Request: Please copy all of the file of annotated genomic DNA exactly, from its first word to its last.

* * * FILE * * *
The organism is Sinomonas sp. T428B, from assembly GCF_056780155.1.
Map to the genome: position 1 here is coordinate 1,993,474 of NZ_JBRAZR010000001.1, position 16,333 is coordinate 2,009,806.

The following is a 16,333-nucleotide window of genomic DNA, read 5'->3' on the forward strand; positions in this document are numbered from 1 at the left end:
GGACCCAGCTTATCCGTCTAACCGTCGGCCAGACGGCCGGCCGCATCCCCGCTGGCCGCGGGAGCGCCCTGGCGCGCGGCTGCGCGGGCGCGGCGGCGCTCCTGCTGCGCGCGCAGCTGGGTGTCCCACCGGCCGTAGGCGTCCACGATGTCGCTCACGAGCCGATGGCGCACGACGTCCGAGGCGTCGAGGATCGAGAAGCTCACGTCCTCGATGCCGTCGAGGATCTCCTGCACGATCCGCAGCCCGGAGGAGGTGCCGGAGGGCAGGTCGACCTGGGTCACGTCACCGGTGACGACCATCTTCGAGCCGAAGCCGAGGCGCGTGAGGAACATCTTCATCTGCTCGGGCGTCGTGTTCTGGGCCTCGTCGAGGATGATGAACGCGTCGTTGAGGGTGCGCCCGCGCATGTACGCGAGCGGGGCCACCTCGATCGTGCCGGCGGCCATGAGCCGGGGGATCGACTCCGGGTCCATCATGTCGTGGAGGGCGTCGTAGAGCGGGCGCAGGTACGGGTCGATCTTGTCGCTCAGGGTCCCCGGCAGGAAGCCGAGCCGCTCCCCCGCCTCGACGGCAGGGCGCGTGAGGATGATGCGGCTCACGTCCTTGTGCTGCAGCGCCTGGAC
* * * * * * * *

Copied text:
The organism is Sinomonas sp. T428B, from assembly GCF_056780155.1.
Map to the genome: position 1 here is coordinate 1,993,474 of NZ_JBRAZR010000001.1, position 16,333 is coordinate 2,009,806.

The following is a 16,333-nucleotide window of genomic DNA, read 5'->3' on the forward strand; positions in this document are numbered from 1 at the left end:
GGACCCAGCTTATCCGTCTAACCGTCGGCCAGACGGCCGGCCGCATCCCCGCTGGCCGCGGGAGCGCCCTGGCGCGCGGCTGCGCGGGCGCGGCGGCGCTCCTGCTGCGCGCGCAGCTGGGTGTCCCACCGGCCGTAGGCGTCCACGATGTCGCTCACGAGCCGATGGCGCACGACGTCCGAGGCGTCGAGGATCGAGAAGCTCACGTCCTCGATGCCGTCGAGGATCTCCTGCACGATCCGCAGCCCGGAGGAGGTGCCGGAGGGCAGGTCGACCTGGGTCACGTCACCGGTGACGACCATCTTCGAGCCGAAGCCGAGGCGCGTGAGGAACATCTTCATCTGCTCGGGCGTCGTGTTCTGGGCCTCGTCGAGGATGATGAACGCGTCGTTGAGGGTGCGCCCGCGCATGTACGCGAGCGGGGCCACCTCGATCGTGCCGGCGGCCATGAGCCGGGGGATCGACTCCGGGTCCATCATGTCGTGGAGGGCGTCGTAGAGCGGGCGCAGGTACGGGTCGATCTTGTCGCTCAGGGTCCCCGGCAGGAAGCCGAGCCGCTCCCCCGCCTCGACGGCAGGGCGCGTGAGGATGATGCGGCTCACGTCCTTGTGCTGCAGCGCCTGGAC